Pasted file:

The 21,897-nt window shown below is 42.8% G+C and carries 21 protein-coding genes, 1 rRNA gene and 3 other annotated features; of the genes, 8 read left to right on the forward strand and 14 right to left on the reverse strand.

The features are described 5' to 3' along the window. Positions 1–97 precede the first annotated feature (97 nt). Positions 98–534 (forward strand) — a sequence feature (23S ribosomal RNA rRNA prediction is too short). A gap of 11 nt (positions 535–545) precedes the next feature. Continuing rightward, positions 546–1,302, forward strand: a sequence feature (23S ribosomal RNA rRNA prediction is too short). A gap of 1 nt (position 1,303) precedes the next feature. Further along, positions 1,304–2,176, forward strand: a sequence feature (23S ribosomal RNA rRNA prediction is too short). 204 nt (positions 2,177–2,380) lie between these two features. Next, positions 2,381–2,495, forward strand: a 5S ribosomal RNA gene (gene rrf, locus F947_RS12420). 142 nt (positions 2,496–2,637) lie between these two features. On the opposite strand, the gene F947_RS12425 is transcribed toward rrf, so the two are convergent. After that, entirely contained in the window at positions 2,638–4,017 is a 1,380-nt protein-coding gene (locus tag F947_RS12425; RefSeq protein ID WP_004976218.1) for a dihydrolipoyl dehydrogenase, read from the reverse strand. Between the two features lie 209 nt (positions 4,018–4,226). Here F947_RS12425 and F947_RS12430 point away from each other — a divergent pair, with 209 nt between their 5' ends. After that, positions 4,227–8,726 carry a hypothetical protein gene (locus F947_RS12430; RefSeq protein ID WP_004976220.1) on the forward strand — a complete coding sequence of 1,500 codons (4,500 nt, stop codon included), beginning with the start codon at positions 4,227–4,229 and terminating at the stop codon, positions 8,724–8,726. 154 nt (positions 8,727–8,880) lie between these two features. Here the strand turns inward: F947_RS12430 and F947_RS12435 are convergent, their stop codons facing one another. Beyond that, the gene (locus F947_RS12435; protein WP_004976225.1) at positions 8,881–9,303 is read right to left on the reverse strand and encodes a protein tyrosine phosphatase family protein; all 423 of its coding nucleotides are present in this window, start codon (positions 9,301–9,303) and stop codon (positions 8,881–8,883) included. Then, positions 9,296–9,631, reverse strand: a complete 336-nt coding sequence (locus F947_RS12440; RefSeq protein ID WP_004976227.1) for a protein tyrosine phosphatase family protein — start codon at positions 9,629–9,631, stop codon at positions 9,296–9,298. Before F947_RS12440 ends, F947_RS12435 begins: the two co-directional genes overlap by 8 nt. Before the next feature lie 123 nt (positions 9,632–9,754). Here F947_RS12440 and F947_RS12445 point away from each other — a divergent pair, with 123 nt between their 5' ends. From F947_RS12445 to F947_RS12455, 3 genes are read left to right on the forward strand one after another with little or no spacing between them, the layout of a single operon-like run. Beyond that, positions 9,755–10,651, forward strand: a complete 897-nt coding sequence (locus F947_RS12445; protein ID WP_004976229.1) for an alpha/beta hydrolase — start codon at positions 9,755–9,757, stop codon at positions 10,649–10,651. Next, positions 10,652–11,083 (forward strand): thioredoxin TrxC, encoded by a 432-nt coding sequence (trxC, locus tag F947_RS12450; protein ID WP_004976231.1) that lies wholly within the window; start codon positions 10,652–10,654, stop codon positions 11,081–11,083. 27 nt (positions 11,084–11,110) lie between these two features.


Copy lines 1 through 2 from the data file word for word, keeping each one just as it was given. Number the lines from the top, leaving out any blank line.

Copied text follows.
The 21,897-nt window shown below is 42.8% G+C and carries 21 protein-coding genes, 1 rRNA gene and 3 other annotated features; of the genes, 8 read left to right on the forward strand and 14 right to left on the reverse strand.

The features are described 5' to 3' along the window. Positions 1–97 precede the first annotated feature (97 nt). Positions 98–534 (forward strand) — a sequence feature (23S ribosomal RNA rRNA prediction is too short). A gap of 11 nt (positions 535–545) precedes the next feature. Continuing rightward, positions 546–1,302, forward strand: a sequence feature (23S ribosomal RNA rRNA prediction is too short). A gap of 1 nt (position 1,303) precedes the next feature. Further along, positions 1,304–2,176, forward strand: a sequence feature (23S ribosomal RNA rRNA prediction is too short). 204 nt (positions 2,177–2,380) lie between these two features. Next, positions 2,381–2,495, forward strand: a 5S ribosomal RNA gene (gene rrf, locus F947_RS12420). 142 nt (positions 2,496–2,637) lie between these two features. On the opposite strand, the gene F947_RS12425 is transcribed toward rrf, so the two are convergent. After that, entirely contained in the window at positions 2,638–4,017 is a 1,380-nt protein-coding gene (locus tag F947_RS12425; RefSeq protein ID WP_004976218.1) for a dihydrolipoyl dehydrogenase, read from the reverse strand. Between the two features lie 209 nt (positions 4,018–4,226). Here F947_RS12425 and F947_RS12430 point away from each other — a divergent pair, with 209 nt between their 5' ends. After that, positions 4,227–8,726 carry a hypothetical protein gene (locus F947_RS12430; RefSeq protein ID WP_004976220.1) on the forward strand — a complete coding sequence of 1,500 codons (4,500 nt, stop codon included), beginning with the start codon at positions 4,227–4,229 and terminating at the stop codon, positions 8,724–8,726. 154 nt (positions 8,727–8,880) lie between these two features. Here the strand turns inward: F947_RS12430 and F947_RS12435 are convergent, their stop codons facing one another. Beyond that, the gene (locus F947_RS12435; protein WP_004976225.1) at positions 8,881–9,303 is read right to left on the reverse strand and encodes a protein tyrosine phosphatase family protein; all 423 of its coding nucleotides are present in this window, start codon (positions 9,301–9,303) and stop codon (positions 8,881–8,883) included. Then, positions 9,296–9,631, reverse strand: a complete 336-nt coding sequence (locus F947_RS12440; RefSeq protein ID WP_004976227.1) for a protein tyrosine phosphatase family protein — start codon at positions 9,629–9,631, stop codon at positions 9,296–9,298. Before F947_RS12440 ends, F947_RS12435 begins: the two co-directional genes overlap by 8 nt. Before the next feature lie 123 nt (positions 9,632–9,754). Here F947_RS12440 and F947_RS12445 point away from each other — a divergent pair, with 123 nt between their 5' ends. From F947_RS12445 to F947_RS12455, 3 genes are read left to right on the forward strand one after another with little or no spacing between them, the layout of a single operon-like run. Beyond that, positions 9,755–10,651, forward strand: a complete 897-nt coding sequence (locus F947_RS12445; protein ID WP_004976229.1) for an alpha/beta hydrolase — start codon at positions 9,755–9,757, stop codon at positions 10,649–10,651. Next, positions 10,652–11,083 (forward strand): thioredoxin TrxC, encoded by a 432-nt coding sequence (trxC, locus tag F947_RS12450; protein ID WP_004976231.1) that lies wholly within the window; start codon positions 10,652–10,654, stop codon positions 11,081–11,083. 27 nt (positions 11,084–11,110) lie between these two features.